The opposition called it a “dark day in Quebec history,” saying this law impedes on civil liberties and limits democracy.

Montreal also passed a by-law stating that people could be fined for wearing masks at certain protests.

Protesters in Montreal started bonfires and barricades in the streets, while police were accused of using excessive force.

May 22 marked day 100 of the student strike, and tens of thousands of people participate in a massive march in Montreal, with many protesters deliberately deviating from the announced route.

Solidarity demonstrations were held elsewhere in Canada, like in Calgary, Vancouver, and Toronto, but also internationally with Paris and New York.

Labour unions within and outside Quebec continued their support of the strike as well.

When the Liberals called for an election for Sept. 4, it backfired and Charest lost his seat, taking the tuition hikes with him on his way out. Pauline Marois was elected as premiere.

Nadia Hausfather, who wrote a PhD on strikes and their impact on emotions, stressed that holding general assemblies was what stuck in her memory when reflecting about her experiences.

“It’s very exciting to have the chance to talk to other students about important issues and then make decisions together about them,” she said.

“This idea that we have collective decision making lives—not just every four years at the voting polls–but right now.”

Hausfather also highlighted the significance of the accreditation act, which gave student unions access to membership fees, making it easier to mobilize, and how without general assemblies and campus activity, there would be no strike mandates.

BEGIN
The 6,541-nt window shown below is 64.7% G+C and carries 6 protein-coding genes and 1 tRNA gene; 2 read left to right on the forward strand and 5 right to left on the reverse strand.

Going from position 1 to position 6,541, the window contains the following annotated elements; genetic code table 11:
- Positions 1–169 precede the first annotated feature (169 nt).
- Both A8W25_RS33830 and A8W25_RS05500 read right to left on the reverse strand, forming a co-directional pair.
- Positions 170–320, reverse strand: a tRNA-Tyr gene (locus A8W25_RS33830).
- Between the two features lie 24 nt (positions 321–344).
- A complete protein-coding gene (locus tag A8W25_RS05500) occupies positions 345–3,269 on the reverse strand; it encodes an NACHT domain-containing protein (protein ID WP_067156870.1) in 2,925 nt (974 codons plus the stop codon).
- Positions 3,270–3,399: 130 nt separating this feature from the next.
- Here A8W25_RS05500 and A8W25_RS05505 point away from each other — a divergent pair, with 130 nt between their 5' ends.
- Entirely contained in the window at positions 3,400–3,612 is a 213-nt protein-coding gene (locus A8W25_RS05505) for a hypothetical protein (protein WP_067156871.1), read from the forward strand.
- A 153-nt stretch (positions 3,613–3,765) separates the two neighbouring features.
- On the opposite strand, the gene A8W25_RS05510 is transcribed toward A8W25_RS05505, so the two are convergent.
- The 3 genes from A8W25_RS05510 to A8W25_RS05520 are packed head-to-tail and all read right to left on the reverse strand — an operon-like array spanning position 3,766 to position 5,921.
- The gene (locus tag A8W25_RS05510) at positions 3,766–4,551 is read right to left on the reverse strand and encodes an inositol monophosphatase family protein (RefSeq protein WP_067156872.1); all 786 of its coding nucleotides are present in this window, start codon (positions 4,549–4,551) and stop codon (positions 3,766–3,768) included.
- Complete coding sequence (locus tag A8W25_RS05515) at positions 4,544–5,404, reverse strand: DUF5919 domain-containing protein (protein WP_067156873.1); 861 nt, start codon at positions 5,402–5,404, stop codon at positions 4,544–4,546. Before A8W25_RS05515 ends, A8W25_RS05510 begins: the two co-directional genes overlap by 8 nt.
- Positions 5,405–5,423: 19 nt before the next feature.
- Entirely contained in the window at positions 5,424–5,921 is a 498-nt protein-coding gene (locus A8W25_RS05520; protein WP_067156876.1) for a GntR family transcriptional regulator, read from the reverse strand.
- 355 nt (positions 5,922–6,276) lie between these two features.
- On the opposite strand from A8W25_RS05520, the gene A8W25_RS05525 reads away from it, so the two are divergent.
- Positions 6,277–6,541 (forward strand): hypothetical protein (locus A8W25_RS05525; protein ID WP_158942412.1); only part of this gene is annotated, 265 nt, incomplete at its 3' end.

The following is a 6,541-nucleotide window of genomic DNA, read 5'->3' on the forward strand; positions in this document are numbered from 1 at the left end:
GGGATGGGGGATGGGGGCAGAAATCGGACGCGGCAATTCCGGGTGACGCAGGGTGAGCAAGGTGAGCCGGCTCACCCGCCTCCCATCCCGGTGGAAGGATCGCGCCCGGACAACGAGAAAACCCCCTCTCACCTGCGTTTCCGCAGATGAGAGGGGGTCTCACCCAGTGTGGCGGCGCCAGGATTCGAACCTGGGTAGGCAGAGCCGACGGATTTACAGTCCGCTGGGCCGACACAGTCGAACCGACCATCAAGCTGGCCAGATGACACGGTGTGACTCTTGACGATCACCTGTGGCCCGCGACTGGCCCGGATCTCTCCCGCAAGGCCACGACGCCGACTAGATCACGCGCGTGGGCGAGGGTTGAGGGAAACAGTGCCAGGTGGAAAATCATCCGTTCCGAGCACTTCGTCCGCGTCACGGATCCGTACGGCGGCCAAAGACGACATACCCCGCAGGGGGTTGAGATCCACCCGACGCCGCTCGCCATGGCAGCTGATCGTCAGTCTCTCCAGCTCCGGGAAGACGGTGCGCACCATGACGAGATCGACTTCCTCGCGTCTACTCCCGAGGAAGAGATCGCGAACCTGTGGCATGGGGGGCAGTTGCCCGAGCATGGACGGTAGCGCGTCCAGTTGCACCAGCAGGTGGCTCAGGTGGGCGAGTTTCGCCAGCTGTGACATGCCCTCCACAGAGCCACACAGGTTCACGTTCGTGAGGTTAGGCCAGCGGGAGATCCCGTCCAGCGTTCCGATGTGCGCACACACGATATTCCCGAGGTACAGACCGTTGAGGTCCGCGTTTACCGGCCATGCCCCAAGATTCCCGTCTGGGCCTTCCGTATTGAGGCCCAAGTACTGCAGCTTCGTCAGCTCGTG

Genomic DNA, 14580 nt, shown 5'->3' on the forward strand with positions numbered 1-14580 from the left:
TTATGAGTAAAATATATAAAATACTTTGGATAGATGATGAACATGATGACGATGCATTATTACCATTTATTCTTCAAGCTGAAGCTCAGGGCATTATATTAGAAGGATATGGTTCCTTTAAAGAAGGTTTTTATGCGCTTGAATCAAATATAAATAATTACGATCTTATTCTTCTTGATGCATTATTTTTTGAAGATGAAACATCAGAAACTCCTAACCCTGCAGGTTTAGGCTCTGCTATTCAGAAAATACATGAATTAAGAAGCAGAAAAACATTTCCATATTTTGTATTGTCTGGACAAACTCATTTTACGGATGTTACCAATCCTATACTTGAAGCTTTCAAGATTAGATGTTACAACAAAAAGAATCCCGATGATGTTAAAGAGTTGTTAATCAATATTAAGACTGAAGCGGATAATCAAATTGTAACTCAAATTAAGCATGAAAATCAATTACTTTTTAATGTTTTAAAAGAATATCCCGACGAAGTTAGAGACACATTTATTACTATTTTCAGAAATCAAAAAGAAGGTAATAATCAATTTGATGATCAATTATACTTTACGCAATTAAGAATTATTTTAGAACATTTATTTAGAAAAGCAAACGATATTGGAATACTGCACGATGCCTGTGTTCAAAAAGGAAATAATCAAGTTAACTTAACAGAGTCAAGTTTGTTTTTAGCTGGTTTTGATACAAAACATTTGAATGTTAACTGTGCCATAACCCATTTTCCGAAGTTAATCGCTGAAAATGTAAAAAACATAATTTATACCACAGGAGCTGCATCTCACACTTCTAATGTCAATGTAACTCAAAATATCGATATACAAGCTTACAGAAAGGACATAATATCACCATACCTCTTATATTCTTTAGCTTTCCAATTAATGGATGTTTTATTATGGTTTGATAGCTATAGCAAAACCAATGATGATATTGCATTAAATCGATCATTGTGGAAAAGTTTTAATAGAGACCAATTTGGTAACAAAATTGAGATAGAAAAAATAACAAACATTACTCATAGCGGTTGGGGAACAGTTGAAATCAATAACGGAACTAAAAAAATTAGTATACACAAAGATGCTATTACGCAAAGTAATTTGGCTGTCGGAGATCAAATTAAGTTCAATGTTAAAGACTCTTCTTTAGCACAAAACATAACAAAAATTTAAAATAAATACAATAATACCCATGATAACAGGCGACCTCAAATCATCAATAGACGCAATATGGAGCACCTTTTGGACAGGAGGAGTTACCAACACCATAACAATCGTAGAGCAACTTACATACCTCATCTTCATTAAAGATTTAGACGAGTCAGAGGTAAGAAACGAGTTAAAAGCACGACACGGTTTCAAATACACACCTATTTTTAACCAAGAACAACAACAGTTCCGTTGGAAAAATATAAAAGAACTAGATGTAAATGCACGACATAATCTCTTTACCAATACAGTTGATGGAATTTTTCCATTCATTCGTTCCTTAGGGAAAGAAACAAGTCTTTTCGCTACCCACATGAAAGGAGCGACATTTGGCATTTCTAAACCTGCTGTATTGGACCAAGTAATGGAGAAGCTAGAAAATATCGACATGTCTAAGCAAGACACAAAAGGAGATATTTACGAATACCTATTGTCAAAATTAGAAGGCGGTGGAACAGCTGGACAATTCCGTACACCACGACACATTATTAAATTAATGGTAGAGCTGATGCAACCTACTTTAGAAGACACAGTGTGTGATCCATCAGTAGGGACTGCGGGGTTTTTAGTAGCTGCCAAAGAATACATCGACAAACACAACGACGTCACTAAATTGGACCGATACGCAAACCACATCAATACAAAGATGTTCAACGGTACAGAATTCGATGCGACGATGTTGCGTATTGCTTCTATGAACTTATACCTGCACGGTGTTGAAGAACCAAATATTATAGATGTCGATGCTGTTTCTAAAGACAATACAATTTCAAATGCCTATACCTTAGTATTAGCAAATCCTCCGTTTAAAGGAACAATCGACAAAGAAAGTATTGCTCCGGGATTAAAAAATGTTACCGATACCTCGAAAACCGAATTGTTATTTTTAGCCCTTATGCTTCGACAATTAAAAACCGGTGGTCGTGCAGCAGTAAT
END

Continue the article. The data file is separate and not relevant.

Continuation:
“Fuck L’Austerité!”

The student movement sparked once again in 2015, against Philippe Couillard’s government’s austerity cuts, with added critiques against Quebec’s fossil fuel industry.

Quebec had been seeing major austerity cuts with the previous Parti Quebecois government, and the Liberal party continued to cut funding for pensions, healthcare, and education.

By October 2014, $172 million had been cut from the education budget, with more to come.

Scholarly expenses were going up by 2.9 per cent, and Concordia was making $15.7 million cut, which would result in the loss of 180 positions and a $12 million reduction in yearly operating costs.

September 2014 saw the inception of the Printemps 2015 movement.

The coalition was formed after the association for social science students at UQAM voted in favour of a strike mandate.

The goal of P15 was to break away from ASSE’s centralized and student-focused approach to build cross-sector solidarity with labour unions and other unaffiliated individuals as the issue affected the entire economic-political sphere.

ASSE jumped on board and passed a motion supporting P15.

Unlike the student movement of 2012, P15 only had six months to mobilize, and with a lack of a central decision-making body, they lacked enough public education. Many didn’t understand what austerity or its implications were.

P15 was also unable to slowly escalate tactics or use of direct democracy, which would have reduced student opposition to the movement and facilitated grassroots mobilization.

Despite this, Spring 2015 gained a lot of momentum. At Concordia, 12 associations took up strike mandates.

In March 2015, 38,000 students were on strike. Montreal became the de facto core of the movement, because the movement started at UQAM.

For several weeks, students blocked and disrupt classes and held nightly protests, which were met with severe police repression.

Some Concordia students sent clowns into classrooms to disrupt and effectively shut them down.

Students who were present at these protests recall the brutality and excessive force used by the police against protesters.

Protests would be deemed illegal minutes after starting, giving the police the authority to use crowd control tactics such as tear gas, pepper spray, kettling, and using their batons and rubber bullet guns.